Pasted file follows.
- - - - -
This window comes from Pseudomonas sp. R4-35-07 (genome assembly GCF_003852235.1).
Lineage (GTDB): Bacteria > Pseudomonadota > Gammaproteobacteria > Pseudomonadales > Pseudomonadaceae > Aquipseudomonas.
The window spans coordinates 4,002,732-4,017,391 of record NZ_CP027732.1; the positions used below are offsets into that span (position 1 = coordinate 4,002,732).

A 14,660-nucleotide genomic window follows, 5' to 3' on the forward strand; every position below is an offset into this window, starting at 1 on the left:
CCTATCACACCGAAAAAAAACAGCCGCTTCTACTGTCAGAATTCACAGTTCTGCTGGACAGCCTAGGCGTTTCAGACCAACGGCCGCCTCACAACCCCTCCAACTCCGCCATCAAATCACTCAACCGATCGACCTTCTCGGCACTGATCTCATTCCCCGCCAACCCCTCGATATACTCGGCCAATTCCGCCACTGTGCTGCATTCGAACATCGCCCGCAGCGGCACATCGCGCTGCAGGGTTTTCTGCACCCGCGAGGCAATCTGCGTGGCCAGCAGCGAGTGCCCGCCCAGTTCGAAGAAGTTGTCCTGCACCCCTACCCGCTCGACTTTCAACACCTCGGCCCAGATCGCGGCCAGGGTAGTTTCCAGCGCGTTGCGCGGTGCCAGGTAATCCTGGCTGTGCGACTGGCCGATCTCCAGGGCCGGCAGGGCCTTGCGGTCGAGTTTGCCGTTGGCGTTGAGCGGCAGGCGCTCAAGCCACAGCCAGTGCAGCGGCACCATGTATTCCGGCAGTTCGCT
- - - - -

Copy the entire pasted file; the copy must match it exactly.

This window comes from Pseudomonas sp. R4-35-07 (genome assembly GCF_003852235.1).
Lineage (GTDB): Bacteria > Pseudomonadota > Gammaproteobacteria > Pseudomonadales > Pseudomonadaceae > Aquipseudomonas.
The window spans coordinates 4,002,732-4,017,391 of record NZ_CP027732.1; the positions used below are offsets into that span (position 1 = coordinate 4,002,732).

A 14,660-nucleotide genomic window follows, 5' to 3' on the forward strand; every position below is an offset into this window, starting at 1 on the left:
CCTATCACACCGAAAAAAAACAGCCGCTTCTACTGTCAGAATTCACAGTTCTGCTGGACAGCCTAGGCGTTTCAGACCAACGGCCGCCTCACAACCCCTCCAACTCCGCCATCAAATCACTCAACCGATCGACCTTCTCGGCACTGATCTCATTCCCCGCCAACCCCTCGATATACTCGGCCAATTCCGCCACTGTGCTGCATTCGAACATCGCCCGCAGCGGCACATCGCGCTGCAGGGTTTTCTGCACCCGCGAGGCAATCTGCGTGGCCAGCAGCGAGTGCCCGCCCAGTTCGAAGAAGTTGTCCTGCACCCCTACCCGCTCGACTTTCAACACCTCGGCCCAGATCGCGGCCAGGGTAGTTTCCAGCGCGTTGCGCGGTGCCAGGTAATCCTGGCTGTGCGACTGGCCGATCTCCAGGGCCGGCAGGGCCTTGCGGTCGAGTTTGCCGTTGGCGTTGAGCGGCAGGCGCTCAAGCCACAGCCAGTGCAGCGGCACCATGTATTCCGGCAGTTCGCT